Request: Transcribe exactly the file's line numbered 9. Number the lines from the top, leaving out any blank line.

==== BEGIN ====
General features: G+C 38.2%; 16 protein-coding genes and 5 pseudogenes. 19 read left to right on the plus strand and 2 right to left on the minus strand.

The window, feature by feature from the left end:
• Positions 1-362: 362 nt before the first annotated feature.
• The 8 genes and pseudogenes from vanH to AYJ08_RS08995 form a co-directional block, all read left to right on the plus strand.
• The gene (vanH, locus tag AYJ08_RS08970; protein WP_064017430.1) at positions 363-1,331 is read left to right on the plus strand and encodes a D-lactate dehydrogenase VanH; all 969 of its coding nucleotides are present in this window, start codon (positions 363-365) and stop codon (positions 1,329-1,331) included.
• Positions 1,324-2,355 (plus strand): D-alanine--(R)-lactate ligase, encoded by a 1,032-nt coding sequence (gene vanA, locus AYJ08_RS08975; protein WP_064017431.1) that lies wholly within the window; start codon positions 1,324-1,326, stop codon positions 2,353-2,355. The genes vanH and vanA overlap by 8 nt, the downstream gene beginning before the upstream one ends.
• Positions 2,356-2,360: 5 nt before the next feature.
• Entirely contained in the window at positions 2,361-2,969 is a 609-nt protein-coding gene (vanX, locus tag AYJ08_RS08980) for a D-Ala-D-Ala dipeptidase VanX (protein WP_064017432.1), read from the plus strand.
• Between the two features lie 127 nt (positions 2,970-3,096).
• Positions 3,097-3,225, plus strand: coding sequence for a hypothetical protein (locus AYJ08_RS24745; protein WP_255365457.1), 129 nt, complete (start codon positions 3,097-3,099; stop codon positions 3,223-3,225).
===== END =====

• Between the two features lie 127 nt (positions 2,970-3,096).